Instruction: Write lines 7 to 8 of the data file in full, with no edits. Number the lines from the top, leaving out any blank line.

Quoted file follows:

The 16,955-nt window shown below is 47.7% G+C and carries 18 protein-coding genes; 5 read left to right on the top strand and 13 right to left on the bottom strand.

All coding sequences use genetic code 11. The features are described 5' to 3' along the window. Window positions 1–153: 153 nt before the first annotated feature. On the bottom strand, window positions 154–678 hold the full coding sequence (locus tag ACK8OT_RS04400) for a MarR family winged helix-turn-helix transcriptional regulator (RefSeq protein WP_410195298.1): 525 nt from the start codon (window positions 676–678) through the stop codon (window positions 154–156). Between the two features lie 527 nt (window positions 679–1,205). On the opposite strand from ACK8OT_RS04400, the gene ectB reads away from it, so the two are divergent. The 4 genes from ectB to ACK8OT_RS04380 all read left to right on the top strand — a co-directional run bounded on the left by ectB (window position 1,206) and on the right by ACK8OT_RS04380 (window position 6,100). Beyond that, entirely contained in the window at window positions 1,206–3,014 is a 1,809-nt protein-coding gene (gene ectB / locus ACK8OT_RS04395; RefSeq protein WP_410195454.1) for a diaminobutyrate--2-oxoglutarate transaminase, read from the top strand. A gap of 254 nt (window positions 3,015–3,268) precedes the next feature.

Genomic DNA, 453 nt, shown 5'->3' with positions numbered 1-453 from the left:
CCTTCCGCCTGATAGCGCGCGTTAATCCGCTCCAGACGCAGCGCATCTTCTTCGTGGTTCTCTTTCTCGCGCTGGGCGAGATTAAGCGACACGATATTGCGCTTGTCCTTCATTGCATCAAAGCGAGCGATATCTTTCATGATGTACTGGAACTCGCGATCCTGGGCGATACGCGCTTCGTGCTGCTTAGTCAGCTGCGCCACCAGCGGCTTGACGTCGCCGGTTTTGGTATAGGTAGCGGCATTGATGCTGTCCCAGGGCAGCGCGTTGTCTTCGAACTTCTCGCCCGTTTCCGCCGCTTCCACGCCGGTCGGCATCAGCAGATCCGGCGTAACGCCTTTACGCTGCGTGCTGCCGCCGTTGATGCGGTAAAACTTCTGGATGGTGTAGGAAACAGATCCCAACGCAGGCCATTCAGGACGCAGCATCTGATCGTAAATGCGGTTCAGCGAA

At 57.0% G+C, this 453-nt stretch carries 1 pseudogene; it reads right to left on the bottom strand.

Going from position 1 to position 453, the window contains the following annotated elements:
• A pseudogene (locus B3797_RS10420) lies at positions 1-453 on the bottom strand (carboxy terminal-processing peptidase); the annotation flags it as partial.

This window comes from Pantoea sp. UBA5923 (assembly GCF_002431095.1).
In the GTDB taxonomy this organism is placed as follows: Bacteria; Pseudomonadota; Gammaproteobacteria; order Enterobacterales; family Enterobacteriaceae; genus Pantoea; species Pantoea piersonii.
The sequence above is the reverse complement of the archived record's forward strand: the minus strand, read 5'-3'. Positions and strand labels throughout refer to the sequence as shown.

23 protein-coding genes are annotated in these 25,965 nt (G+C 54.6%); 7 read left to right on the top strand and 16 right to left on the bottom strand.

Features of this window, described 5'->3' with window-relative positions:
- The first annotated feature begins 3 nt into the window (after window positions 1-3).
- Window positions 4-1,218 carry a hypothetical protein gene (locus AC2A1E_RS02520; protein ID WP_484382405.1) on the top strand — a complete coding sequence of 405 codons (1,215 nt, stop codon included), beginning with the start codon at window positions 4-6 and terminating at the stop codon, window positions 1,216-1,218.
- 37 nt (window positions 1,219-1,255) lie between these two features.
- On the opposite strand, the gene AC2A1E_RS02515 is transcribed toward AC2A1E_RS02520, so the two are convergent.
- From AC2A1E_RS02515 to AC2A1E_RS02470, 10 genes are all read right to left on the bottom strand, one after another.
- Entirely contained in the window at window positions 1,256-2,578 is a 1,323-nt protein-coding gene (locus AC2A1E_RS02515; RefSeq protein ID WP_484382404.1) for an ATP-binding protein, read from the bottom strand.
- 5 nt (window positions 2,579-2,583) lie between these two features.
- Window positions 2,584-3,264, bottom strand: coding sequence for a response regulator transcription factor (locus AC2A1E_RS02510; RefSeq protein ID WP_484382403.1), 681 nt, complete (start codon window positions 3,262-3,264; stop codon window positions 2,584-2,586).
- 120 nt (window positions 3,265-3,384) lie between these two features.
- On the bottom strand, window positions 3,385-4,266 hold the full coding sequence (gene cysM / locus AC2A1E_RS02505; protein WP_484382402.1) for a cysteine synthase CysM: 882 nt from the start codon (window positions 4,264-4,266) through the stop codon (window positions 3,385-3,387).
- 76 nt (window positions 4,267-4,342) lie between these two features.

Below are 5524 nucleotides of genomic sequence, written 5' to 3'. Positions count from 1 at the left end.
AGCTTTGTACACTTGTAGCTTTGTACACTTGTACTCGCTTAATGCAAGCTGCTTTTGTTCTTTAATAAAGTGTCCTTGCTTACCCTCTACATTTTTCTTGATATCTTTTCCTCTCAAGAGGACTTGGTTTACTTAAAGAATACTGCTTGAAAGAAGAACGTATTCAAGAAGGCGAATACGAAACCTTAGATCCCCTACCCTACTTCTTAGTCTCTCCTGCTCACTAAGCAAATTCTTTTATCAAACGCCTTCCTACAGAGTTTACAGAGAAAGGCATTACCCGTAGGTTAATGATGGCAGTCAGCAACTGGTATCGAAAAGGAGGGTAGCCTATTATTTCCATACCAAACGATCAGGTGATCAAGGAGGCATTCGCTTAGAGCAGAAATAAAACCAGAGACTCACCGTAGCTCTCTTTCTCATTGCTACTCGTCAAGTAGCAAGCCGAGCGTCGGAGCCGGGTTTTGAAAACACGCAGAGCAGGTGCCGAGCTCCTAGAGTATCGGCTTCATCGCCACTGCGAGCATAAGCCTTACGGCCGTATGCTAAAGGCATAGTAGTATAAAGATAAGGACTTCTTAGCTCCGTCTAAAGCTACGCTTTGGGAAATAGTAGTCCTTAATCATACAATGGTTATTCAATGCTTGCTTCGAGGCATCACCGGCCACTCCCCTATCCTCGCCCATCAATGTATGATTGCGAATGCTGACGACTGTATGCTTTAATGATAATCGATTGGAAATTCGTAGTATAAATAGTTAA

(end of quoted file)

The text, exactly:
• A pseudogene (locus B3797_RS10420) lies at positions 1-453 on the bottom strand (carboxy terminal-processing peptidase); the annotation flags it as partial.

This window comes from Pantoea sp. UBA5923 (assembly GCF_002431095.1).